NEWSLETTER – March 2019
Editors – Allen Mendelsohn & Larry Markowitz
Dear Colleagues, Honourable Judges, and Friends of the Society,
The Society’s 70th anniversary season has been exceptional thus far and shows no sign of slowing down!
Our January 31st Annual Student Dinner, featuring an educational and entertaining talk by the Honourable Suzanne Côté, Justice of the Supreme Court of Canada, was a great success. That evening, we honoured the memory of the late Justice Michael Stober, awarded prizes to exceptional law students from five of the province’s law faculties and celebrated two of our members, an attorney and a student, Donald R. Michelin and Stephanie Perlis, as they received, from Justice Minister Sonia Lebel, le prix du Ministre de la Justice – Lord Reading Law Society Prize for their tireless work on behalf of the Society and beyond, promoting access to justice and human rights..
In addition to our upcoming dinner, the month of March will extend a lifeline to those members who need to complete their remaining CLE credits in the form of our second members-only CLE breakfast of the season, set for March 19th at the offices of Borden Ladner Gervais. The topic will be “Legal Strategies to Protect your Clients from Ever-Sophisticated Fraudsters” and will feature a presentation by BLG attorneys Me Daniel Grodinsky and Me Kevin Mailloux. I would like to thank BLG, and Mes Grodinsky and Mailloux for their generous support.
Our second annual Young Bar CLE event will be a 5 à 7 hosted by the firm of Stein & Stein. This event will take place on Wednesday, April 17th and will feature our very own Allen Mendelsohn, McGill law lecturer and internet law expert, delivering a presentation torn from the headlines on “The Legal and Privacy Implications of Online Cannabis Purchases in Canada”. I would like to thank both the firm of Stein & Stein and Allen for generously donating their premises and time, respectively.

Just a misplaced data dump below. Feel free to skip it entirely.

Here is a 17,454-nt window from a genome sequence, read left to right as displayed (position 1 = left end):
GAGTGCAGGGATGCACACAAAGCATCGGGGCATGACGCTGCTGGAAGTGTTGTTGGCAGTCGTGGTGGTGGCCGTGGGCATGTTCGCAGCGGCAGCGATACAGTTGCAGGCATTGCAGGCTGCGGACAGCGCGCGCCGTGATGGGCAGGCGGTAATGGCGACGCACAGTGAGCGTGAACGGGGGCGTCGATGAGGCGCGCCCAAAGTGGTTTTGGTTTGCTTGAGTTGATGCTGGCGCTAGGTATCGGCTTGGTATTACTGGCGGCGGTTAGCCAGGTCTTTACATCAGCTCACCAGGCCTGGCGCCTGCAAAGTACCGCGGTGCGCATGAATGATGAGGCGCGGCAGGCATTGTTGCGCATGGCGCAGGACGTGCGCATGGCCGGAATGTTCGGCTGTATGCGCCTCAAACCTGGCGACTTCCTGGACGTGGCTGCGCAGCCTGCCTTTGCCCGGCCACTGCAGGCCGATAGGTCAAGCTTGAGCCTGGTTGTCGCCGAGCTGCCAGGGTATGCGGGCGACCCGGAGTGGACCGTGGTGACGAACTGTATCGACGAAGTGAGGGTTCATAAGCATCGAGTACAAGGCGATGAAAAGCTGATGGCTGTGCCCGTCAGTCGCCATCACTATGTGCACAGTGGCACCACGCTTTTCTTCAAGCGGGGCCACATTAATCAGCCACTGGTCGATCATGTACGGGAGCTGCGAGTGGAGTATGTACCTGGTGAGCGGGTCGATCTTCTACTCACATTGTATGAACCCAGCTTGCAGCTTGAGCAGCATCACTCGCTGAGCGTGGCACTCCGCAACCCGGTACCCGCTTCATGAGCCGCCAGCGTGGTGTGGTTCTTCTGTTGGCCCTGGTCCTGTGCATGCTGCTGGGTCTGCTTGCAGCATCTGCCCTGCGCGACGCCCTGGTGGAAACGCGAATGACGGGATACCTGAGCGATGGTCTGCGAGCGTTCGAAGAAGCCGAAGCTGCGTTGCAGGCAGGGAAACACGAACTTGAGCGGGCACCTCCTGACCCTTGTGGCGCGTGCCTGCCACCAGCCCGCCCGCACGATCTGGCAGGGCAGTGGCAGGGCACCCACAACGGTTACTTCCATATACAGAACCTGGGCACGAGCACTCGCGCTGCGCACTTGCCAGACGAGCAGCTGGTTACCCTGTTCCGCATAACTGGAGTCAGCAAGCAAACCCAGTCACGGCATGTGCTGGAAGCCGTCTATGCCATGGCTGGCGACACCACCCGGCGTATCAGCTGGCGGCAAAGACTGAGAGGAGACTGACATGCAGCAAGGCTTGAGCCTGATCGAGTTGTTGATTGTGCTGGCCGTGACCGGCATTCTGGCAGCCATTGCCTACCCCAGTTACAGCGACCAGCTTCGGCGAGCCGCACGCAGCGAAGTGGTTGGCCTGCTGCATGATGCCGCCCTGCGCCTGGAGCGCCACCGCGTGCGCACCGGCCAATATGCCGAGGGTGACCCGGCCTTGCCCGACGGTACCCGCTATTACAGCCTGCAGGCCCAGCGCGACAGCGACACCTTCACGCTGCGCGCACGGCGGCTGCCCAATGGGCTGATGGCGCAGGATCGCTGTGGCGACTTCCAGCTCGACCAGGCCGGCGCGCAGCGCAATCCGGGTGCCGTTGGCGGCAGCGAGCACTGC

Our next dinner event will take place on Wednesday, March 13th, 2019. For our Annual Henry Steinberg dinner, we are pleased to welcome The Right Honourable Brian Mulroney, 18th Prime Minister of Canada. To help us re-focus on what is important in the current complex world, Mr. Mulroney will draw on his first-hand experience in the corridors of power and his expert knowledge to talk to us about “Leadership, Free Trade and a Strong Canada”. I have no doubt that this dinner will be memorable and will go down in the annals of the Society as one of the highlights of our 70th anniversary season.
We have received CLE accreditation for one hour from the Barreau du Québec. In addition, this dinner-event is eligible for continuing education credit pursuant to the rules of the Chambre des notaires du Québec.
An early registration discount will be available for Society members who register by Friday, March 8th. You can register online here.
This has been an exciting and memorable year in the Society’s history, but it is far from over, as we have two more exceptional dinner events still ahead of us. Please mark your calendars for:
(1) the annual Alan B. Gold advocacy lecture, on Thursday, May 2nd, 2019, featuring the late Justice Gold’s son, Senator Marc Gold, as guest speaker; and